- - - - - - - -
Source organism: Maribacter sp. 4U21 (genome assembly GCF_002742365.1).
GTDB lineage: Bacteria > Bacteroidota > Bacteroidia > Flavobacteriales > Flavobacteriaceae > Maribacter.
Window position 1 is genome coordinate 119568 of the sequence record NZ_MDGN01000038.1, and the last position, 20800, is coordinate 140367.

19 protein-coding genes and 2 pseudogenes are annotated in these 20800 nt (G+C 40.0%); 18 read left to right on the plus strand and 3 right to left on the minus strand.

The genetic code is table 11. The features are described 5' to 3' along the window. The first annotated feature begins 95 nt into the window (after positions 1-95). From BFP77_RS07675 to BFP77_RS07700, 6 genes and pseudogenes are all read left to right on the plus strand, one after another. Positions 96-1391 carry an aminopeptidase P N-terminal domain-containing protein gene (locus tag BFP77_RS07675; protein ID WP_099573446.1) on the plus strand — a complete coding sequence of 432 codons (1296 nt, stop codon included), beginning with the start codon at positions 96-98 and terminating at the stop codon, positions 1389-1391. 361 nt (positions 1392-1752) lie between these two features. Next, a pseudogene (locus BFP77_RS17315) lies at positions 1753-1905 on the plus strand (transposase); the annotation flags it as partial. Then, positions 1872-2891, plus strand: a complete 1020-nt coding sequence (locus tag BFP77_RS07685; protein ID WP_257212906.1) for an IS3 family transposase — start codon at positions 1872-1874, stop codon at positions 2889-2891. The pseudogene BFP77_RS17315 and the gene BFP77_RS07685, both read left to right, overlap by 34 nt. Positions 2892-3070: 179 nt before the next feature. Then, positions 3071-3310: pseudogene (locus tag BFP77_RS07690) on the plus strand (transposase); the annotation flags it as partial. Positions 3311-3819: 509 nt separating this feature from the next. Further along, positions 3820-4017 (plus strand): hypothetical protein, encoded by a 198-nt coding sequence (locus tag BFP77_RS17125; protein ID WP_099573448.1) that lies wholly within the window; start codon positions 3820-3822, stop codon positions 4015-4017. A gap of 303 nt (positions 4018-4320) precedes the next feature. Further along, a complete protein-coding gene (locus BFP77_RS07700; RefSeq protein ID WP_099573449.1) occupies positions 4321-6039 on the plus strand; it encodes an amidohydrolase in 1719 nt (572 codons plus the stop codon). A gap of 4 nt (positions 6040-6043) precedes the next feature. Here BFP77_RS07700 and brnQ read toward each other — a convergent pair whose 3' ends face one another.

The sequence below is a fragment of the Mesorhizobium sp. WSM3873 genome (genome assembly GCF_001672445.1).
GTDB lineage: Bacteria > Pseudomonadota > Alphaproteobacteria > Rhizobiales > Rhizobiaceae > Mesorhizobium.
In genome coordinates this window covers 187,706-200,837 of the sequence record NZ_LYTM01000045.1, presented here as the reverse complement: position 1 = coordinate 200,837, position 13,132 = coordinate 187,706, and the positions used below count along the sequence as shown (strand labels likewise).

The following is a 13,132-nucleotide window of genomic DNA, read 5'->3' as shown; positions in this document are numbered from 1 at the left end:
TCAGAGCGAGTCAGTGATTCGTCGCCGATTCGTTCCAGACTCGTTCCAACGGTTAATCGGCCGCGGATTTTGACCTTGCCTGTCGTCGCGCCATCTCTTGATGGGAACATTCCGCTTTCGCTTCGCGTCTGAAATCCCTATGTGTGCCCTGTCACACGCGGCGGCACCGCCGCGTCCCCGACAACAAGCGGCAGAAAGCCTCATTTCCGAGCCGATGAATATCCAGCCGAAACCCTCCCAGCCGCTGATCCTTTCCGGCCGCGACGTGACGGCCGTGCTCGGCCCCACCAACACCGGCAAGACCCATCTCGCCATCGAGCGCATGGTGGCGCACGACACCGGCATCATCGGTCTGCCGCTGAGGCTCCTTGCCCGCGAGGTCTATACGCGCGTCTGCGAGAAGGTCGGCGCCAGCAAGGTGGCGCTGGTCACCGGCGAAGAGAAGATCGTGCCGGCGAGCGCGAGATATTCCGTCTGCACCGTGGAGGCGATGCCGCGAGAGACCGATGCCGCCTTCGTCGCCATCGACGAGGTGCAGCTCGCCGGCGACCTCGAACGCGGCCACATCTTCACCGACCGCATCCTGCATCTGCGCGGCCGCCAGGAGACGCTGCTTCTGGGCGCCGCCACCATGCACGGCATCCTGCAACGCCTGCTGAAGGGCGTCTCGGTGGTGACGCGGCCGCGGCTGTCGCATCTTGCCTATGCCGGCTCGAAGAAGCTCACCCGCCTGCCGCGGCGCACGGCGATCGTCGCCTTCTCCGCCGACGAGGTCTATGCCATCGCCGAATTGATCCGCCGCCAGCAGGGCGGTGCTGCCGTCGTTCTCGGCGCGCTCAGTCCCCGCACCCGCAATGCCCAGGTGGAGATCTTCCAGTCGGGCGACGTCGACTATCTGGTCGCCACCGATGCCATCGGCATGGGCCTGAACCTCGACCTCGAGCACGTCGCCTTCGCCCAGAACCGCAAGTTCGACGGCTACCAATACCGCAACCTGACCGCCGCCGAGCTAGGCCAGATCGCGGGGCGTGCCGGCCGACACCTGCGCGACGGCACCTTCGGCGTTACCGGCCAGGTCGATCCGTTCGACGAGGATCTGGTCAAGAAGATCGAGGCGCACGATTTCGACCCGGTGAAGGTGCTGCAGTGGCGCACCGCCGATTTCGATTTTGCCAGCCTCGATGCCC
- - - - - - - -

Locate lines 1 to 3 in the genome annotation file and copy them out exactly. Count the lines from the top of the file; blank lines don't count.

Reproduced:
Source organism: Maribacter sp. 4U21 (genome assembly GCF_002742365.1).
GTDB lineage: Bacteria > Bacteroidota > Bacteroidia > Flavobacteriales > Flavobacteriaceae > Maribacter.
Window position 1 is genome coordinate 119568 of the sequence record NZ_MDGN01000038.1, and the last position, 20800, is coordinate 140367.